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Capturing value in gas markets amid volatility

We examine the potential consequences of heighted gas prices, and explore risk management strategies for organisations seeking to limit their market exposure.

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The vulnerability of European energy systems has been exposed in recent years, prompting countries to revise their energy strategies. With winter soon approaching, price spikes may return when demand peaks. Strategic use of insurance risk capital can help clients limit their market exposure during times of unpredictability and high mark-to-market (MtM) exposure.  

Crisis drives volatility

Since the beginning of the Russia-Ukraine conflict, Russia has substantially reduced its gas exports to European countries and halted supply through the Nord Stream 1 gas pipeline. Prior to the conflict, Russia had accounted for 39.3% of EU gas imports. Consequently, European gas and power markets, already experiencing a degree of volatility, suffered a market shock as traders struggled to meet demand due to impacted supply and European gas prices surged.  

The Dutch Title Transfer Facility (TTF) index — the main proxy for the gas import market — traded at around €30 per megawatt-hour (MWh) before the Russia-Ukraine crisis. However, shortly after the conflict began, gas traded at €346/MWh — an increase of over 1000%. Gas prices peaked in September 2022 and have since steadily decreased as alternative suppliers, notably from the US and Qatar, have filled the shortfall left by Nord Stream 1 pipeline’s shutdown. 

Natural gas pricing peaked in September 2022

Heightened prices

Elevated wholesale gas prices have seen some suppliers, traders, and power generation companies become more profitable. It has also led to a sharp rise in consumer energy bills. European governments have subsequently enacted measures to mitigate the impact of higher energy prices on households and businesses, such as energy price caps and cash support. 

Despite some traders and producers benefitting fiscally from higher margins, internal counterparty limits have — in some cases — restricted the ability of traders and generators to trade the volumes they would like. This restriction follows an aggregation of counterparty exposures under both over-the-counter (OTC) and exchange-based contracts creating substantial balance sheet exposures. The limitations on trade are partly due to increased MtM exposures — effectively representing the delta between contracted fixed prices and current market prices. This has caused problems for suppliers and power generators, leading to requests for additional security and or credit support from their counterparties to manage their exposure and support continued supply. Often, such additional collateral is sensitive or costly for the counterparty to provide, making it a commercially unfavorable option.  

The approaching winter

Record-high summer temperatures across Europe in 2023 have increased gas demand in several countries, such as Italy. However, as the heat waves ease, gas demand across Europe is expected to decrease. European storage sites are at 84% capacity approximately, with Germany's storage at 86%. Despite the surplus, Europe’s increased need for liquefied natural gas (LNG) could face competition with Asia. Additionally, planned maintenance at major gas facilities in Norway and Russia may also curb supply.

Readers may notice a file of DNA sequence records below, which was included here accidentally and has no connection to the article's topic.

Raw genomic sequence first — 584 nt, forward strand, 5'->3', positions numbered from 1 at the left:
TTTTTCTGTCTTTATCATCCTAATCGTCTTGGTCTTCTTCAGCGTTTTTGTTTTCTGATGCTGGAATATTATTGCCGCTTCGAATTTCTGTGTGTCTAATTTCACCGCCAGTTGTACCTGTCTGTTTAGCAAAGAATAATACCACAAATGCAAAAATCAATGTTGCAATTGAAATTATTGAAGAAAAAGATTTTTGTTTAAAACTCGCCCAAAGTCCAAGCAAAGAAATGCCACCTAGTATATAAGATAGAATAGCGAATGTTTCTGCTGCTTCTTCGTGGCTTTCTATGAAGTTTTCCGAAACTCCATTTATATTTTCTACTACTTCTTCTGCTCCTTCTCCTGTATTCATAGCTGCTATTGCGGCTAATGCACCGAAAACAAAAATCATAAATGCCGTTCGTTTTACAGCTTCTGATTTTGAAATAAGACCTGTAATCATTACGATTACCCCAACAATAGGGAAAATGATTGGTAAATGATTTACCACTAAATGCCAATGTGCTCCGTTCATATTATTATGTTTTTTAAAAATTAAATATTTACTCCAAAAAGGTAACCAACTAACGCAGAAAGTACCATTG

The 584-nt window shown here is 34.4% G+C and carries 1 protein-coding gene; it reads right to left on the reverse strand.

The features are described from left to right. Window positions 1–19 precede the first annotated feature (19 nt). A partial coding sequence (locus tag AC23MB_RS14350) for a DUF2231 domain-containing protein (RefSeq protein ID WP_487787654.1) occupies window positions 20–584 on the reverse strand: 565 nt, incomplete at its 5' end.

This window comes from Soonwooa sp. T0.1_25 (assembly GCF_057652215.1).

To build more resilience in the UK’s energy supplies, in October 2022, the UK government announced further investment to scale up capacity in the Rough gas storage facility. Expansion at the site saw capacity boosted from 30 to 54 billion cubic feet (BCF) of gas. However, despite this expansion, the UK still has some of the lowest levels of gas storage in Europe at 12 days average, compared to Germany at 89 days, France at 103 days, and the Netherlands at 123 days.

Among other factors, Europe’s gas demand for winter 2023 will depend on weather conditions and the supply required by China. If demand is high, prices could rise significantly across Europe; although rates reaching September 2022 levels remain unlikely. Nevertheless, while current TTF gas pricing is comparable to prior years, the market is susceptible to significant volatility that requires adequate preparation. 

Risk management solutions

Adept insurance risk capital allocation is critical to all organisations. Securing comprehensive non-payment insurance (NPI) is an attractive credit risk solution. NPI policies can be deployed as an alternative to traditional forms of security (such as bank letters of credit (LoC) or cash), to support contractual collateral requirements and manage counterparty exposure. NPI can help reduce risk by helping clients trade through periods of volatility while managing downside positions stemming from a counterparty default. Close coordination between trading, credit, and insurance teams is vitally important when structuring and implementing such solutions to ensure client’s requirements are met. 

Next steps

It’s important that organisations across the power generation value chain manage their elevated counterparty exposures. Marsh works closely with clients in this area to help with insurance risk capital allocation during periods of volatility and high MtM exposure. 

To find out more, please contact your Marsh representative. 

Meet the authors

Placeholder Image

Harry Doyne Ditmas

Infrastructure Group Leader, Credit Specialties

  • United Kingdom

Aaron Bailey

Aaron Bailey

Senior Vice President, Credit Specialties, Marsh Specialty

  • United Kingdom